Courier News Online - Circle vs. roundabout: The debate spins on
Circle vs. roundabout: The debate spins on
Saturday, May 6, 2006
By BETH DeFALCO
The Associated Press
TRENTON -- Like jug handles, hometown parkway exits and having your gas pumped, traffic circles are a notorious part of New Jersey life. So, a plan to eliminate four of the state's 35 circles, including on Route 202 in Flemington, this year might come as welcome news to drivers who find traffic circles annoying, confusing and dangerous.
But proposals to convert circles into "roundabouts" -- a European traffic favorite -- might have drivers wondering if a circle by another name will be annoying just the same. The state hopes to eventually eliminate all of its circles, a process that could take many years.
Tammy Johnson, 37, of Hamilton said she disdains traffic circles.
"They're a nightmare," said Johnson, who often travels through Whitehorse Circle in Hamilton -- one of the Trenton suburb's most intricate circles -- to bring her daughter to day care. "I avoid them as much as possible."
But she also wonders, "What's a roundabout?"
Johnson and other New Jersey drivers will soon come across more roundabouts as the state, following a national trend, begins building the circular intersections, which studies show are safer than traffic circles or traffic lights.
Commonly found throughout Europe, roundabouts were perhaps first made famous in the United States in the 1985 movie "National Lampoon's European Vacation." Chevy Chase's character gets stuck in a London roundabout, driving his family around in circles for hours, reciting: "Look kids -- Big Ben, Parliament. Look kids -- Big Ben, Parliament."
While they share the same-shaped nucleus, traffic circles and roundabouts are distinctly different.
Both have circular medians, but roundabouts are generally smaller (100-200 feet in diameter) and have more narrow lanes, forcing traffic to slow to maneuver turns. Traffic always enters directly facing the center, requiring vehicles to yield to traffic already moving inside.
Traffic circles have a larger nucleus (400-600 feet), have wider turns and are more of a free-for-all when it comes to yielding because people can enter at an angle and at different speeds.
Traffic engineers say roundabouts are attractive because they control entry into the circle, "calming" traffic by forcing everyone to travel at similar speeds. And unlike traffic signals, roundabouts keep cars moving, which has the added benefit of improving air quality.
Roundabouts also improve safety, according to industry research. A study by the Insurance Institute for Highway Safety found a 39 percent reduction in all crashes, a 79 percent reduction of injury-producing crashes and a 90 percent reduction in fatal accidents associated with roundabouts compared to traditional intersections.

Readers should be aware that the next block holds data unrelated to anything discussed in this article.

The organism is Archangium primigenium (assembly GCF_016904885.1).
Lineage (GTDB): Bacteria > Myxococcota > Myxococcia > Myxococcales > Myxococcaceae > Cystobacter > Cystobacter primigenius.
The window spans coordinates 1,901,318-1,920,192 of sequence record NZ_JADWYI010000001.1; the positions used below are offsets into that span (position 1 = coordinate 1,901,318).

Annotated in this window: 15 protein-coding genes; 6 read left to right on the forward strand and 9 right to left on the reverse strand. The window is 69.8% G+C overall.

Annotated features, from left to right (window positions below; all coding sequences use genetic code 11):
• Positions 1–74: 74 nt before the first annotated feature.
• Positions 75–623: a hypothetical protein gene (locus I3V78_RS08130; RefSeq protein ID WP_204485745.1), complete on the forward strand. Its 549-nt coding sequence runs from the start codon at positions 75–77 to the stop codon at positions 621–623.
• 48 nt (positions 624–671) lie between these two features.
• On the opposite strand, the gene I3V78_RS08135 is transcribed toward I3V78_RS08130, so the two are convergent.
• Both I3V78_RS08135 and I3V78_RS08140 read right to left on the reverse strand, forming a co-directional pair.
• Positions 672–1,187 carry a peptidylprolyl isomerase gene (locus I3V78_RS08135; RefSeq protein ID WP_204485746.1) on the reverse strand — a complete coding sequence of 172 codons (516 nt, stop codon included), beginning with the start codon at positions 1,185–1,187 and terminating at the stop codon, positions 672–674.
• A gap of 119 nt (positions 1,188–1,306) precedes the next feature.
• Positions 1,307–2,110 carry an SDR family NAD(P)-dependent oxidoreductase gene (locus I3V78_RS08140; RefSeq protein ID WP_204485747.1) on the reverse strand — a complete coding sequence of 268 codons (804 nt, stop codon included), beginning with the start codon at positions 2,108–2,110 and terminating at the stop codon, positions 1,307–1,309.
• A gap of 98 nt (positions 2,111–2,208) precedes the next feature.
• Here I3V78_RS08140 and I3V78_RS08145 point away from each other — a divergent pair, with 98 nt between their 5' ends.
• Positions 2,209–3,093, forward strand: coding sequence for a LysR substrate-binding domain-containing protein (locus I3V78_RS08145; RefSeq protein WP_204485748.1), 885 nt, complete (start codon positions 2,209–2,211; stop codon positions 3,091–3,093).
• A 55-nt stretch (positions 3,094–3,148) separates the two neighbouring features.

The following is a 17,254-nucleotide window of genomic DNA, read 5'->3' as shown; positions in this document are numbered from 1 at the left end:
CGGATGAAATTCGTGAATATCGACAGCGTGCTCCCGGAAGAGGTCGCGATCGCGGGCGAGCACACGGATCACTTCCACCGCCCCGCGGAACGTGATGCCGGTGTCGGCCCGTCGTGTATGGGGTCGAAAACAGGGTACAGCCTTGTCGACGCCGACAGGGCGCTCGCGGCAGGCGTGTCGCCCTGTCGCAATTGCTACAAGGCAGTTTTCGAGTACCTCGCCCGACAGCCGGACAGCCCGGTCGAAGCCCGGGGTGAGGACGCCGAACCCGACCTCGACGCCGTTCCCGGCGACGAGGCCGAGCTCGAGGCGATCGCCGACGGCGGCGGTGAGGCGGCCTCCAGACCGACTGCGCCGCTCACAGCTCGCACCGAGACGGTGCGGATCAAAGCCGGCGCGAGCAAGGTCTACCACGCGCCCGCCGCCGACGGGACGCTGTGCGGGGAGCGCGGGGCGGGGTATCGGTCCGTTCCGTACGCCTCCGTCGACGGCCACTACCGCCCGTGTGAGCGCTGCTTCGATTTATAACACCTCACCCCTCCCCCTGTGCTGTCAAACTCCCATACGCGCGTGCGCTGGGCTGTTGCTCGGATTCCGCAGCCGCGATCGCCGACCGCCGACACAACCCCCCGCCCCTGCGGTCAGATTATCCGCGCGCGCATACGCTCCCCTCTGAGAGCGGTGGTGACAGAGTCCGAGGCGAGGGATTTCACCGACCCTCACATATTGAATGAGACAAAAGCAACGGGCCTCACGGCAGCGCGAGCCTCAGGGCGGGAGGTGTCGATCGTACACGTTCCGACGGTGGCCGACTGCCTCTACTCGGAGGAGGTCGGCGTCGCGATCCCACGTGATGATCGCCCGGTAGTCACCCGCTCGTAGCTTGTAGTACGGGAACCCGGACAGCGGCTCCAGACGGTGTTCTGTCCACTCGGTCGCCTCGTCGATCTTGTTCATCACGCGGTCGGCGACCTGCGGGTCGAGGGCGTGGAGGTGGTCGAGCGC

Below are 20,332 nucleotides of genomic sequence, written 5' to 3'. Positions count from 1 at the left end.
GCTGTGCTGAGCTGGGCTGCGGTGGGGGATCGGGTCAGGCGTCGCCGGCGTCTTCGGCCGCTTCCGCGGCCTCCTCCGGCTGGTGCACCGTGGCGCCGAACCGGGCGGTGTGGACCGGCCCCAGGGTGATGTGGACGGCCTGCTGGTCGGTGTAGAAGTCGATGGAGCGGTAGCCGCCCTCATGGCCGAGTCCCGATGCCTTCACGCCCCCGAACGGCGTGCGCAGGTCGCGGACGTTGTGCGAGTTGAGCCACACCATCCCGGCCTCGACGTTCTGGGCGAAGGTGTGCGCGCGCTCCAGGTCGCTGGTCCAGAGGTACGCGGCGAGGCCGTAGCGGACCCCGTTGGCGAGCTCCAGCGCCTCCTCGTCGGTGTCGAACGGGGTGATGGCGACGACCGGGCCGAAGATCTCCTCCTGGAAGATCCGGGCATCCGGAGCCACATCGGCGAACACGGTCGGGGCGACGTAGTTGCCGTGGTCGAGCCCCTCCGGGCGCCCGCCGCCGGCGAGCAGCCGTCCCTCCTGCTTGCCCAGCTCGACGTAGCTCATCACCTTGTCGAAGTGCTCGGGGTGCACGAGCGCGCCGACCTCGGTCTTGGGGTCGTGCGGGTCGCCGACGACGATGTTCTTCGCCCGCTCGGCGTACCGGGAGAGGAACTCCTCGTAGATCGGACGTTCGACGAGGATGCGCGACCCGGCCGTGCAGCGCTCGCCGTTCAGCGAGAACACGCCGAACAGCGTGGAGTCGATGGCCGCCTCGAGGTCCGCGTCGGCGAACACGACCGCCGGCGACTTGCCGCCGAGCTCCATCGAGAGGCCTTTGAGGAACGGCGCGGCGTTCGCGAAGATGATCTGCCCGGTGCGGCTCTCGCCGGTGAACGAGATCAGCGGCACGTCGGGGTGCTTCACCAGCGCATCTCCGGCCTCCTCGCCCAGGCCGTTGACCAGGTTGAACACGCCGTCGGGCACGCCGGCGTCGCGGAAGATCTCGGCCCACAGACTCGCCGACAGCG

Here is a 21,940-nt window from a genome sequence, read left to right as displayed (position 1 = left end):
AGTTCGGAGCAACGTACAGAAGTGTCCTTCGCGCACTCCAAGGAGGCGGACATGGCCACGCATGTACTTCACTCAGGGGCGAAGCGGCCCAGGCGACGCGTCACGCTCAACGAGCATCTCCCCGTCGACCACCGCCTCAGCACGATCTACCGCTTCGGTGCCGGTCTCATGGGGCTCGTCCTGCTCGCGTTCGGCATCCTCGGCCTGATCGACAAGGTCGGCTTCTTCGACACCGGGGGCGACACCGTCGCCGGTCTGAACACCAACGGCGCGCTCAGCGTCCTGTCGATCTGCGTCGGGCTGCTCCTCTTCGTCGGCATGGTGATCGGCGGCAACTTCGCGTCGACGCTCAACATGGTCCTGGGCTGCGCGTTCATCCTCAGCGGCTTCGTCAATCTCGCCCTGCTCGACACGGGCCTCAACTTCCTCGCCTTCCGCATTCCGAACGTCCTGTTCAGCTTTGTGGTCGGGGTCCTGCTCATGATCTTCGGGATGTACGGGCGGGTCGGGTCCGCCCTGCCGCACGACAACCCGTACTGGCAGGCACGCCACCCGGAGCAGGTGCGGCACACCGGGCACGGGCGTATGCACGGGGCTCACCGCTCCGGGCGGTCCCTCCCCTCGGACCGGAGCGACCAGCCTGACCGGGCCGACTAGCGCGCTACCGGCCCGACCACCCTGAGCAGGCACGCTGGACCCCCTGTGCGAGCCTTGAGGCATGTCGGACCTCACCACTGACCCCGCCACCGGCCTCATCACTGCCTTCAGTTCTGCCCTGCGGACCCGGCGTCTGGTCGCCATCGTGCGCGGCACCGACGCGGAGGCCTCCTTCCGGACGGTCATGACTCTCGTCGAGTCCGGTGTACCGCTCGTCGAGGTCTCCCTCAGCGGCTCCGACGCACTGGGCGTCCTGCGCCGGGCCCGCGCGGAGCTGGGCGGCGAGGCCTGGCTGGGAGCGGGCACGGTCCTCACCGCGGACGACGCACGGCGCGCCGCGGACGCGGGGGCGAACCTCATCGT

"You can't ignore the numbers," said Howard McCulloch, a roundabout design specialist for New York state.
In New York, roundabouts are the default design for intersections, he said. The New York Department of Transportation requires that before the state can install a new traffic light at an intersection, a study on the feasibility of a roundabout must be performed.
Roundabouts also are seen as more cost-efficient than circles. New Jersey will spend $38 million to turn one circle into a traffic-signaled intersection and $50 million to build an overpass at another circle, but it will spend only $2.5 million to transform a third traffic circle into a roundabout.
"If there are improvements we can make that increase safety in a cost efficient manner and still move traffic," said New Jersey Transportation Commissioner Kris Kolluri. "We think we've got a win-win-win situation."
Still, traffic circles in New Jersey are a focal point of driver frustration.
"It's not a circle, it's a maze," said 18-year-old Pam Salamone. "A lot of people just don't know how to go through it, so it gets kind of crazy."
(Photo, Courier News)
Circles vs. roundabouts
- Have circular medians
- Have a wider turning radius, allowing vehicles to travel faster
- Are usually 400-600 feet in diameter
- Vehicles can enter at an angle and at different speeds
- Have circular medians
- Have a more narrow turning radius, forcing vehicles to slow down to 12-15 mph
- Are usually 100-200 feet in diameter
- Traffic always enters directly facing the circle
- Vehicles entering always yield to traffic already moving inside
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